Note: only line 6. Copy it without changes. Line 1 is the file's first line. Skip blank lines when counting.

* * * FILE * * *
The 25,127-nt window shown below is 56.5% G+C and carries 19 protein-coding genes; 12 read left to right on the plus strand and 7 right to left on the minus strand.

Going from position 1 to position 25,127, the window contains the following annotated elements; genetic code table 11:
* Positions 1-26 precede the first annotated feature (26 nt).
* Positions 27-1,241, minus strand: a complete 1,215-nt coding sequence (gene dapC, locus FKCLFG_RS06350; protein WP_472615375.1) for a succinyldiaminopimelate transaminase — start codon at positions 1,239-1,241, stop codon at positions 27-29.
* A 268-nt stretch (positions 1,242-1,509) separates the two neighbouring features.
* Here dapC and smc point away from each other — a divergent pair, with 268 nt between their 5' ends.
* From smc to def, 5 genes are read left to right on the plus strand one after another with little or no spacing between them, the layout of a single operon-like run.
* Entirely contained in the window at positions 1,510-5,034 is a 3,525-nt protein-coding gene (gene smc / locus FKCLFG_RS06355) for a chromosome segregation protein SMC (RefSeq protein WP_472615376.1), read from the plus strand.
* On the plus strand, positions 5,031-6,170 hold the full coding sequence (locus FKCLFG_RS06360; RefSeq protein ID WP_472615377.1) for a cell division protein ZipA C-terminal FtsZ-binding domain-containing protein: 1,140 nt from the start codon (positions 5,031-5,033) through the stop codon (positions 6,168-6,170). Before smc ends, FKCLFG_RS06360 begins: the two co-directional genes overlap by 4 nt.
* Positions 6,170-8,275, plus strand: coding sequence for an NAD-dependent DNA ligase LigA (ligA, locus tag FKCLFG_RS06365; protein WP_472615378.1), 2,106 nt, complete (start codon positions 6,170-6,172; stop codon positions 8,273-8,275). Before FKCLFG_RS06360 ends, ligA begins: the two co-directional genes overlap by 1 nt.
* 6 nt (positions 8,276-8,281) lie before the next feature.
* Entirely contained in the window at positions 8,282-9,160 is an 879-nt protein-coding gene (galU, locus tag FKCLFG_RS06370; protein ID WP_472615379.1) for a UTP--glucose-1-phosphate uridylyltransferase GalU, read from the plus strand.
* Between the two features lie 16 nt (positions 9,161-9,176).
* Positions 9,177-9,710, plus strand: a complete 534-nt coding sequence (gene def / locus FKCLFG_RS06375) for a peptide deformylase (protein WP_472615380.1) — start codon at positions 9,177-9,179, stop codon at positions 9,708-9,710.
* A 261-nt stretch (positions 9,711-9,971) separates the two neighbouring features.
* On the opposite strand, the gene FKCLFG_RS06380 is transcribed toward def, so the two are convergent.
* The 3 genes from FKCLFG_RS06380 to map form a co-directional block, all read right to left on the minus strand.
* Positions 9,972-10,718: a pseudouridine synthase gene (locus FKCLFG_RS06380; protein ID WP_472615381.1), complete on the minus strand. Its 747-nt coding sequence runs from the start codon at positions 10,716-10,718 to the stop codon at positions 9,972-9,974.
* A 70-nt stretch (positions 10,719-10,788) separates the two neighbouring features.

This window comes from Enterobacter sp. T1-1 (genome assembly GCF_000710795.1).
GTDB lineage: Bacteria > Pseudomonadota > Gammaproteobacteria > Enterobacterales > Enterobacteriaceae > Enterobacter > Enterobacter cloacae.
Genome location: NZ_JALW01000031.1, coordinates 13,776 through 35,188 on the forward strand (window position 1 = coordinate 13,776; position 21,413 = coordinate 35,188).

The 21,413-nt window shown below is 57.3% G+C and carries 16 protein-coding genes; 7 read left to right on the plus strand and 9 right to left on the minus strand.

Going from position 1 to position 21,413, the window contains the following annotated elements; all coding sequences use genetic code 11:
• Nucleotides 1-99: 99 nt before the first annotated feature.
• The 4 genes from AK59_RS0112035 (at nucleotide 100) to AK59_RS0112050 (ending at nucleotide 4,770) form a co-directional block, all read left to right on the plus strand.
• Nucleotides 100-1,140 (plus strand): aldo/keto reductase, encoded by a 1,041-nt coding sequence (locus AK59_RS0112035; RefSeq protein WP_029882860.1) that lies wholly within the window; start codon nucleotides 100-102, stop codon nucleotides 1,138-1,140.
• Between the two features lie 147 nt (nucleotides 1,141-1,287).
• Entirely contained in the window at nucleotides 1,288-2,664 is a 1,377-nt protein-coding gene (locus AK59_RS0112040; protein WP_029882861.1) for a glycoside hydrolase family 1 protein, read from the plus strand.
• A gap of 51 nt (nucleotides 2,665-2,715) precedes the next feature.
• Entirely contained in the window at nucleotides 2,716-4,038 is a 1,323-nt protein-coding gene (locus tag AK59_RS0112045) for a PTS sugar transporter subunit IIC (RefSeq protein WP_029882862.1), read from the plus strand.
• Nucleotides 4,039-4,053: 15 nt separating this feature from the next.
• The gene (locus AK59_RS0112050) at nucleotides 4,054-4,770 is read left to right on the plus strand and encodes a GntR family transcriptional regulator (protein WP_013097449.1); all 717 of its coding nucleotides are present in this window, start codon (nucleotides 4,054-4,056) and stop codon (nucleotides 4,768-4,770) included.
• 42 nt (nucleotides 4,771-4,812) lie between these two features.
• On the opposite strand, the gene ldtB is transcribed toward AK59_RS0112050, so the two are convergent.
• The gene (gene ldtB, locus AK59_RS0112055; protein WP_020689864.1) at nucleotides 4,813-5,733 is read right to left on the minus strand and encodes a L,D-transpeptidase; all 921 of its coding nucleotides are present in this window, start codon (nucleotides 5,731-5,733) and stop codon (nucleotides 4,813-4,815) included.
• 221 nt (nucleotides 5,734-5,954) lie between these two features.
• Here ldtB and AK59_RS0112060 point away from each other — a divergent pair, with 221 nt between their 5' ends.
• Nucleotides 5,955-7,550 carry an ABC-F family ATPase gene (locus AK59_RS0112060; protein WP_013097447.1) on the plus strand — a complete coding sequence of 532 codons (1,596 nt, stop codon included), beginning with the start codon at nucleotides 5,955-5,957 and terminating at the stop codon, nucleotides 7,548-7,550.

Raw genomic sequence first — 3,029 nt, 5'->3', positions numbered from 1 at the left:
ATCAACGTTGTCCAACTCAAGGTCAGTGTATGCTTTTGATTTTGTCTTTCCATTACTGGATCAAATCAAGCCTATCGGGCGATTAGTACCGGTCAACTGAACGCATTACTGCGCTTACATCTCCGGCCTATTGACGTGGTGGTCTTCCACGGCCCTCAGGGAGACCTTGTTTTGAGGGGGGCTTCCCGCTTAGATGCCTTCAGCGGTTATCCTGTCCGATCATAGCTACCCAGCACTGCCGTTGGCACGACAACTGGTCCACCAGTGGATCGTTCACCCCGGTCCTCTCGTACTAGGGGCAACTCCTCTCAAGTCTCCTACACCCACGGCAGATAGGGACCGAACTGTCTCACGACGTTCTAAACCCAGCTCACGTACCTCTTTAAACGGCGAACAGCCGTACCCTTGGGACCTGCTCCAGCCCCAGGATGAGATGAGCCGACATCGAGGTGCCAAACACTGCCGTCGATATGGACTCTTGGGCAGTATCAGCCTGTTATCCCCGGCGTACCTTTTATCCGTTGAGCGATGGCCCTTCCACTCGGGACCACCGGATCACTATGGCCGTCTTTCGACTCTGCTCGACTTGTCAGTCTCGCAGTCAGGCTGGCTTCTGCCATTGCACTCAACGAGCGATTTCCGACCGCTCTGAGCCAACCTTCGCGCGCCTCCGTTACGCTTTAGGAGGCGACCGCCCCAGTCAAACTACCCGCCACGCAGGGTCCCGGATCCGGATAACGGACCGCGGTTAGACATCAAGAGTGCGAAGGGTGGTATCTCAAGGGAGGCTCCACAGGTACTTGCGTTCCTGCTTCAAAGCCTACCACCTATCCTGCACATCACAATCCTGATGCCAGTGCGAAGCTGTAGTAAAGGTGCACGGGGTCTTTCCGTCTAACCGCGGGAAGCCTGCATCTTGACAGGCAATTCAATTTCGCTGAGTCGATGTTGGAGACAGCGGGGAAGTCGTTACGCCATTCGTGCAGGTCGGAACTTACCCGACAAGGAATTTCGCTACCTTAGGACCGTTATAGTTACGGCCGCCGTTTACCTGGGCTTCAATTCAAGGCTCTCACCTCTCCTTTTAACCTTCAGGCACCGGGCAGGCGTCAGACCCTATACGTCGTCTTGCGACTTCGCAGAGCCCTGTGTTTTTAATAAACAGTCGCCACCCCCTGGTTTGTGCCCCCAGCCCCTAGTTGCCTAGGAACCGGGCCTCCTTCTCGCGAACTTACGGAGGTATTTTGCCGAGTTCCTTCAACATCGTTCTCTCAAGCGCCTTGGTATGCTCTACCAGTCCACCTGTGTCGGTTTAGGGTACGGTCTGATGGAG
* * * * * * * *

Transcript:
* Here dapC and smc point away from each other — a divergent pair, with 268 nt between their 5' ends.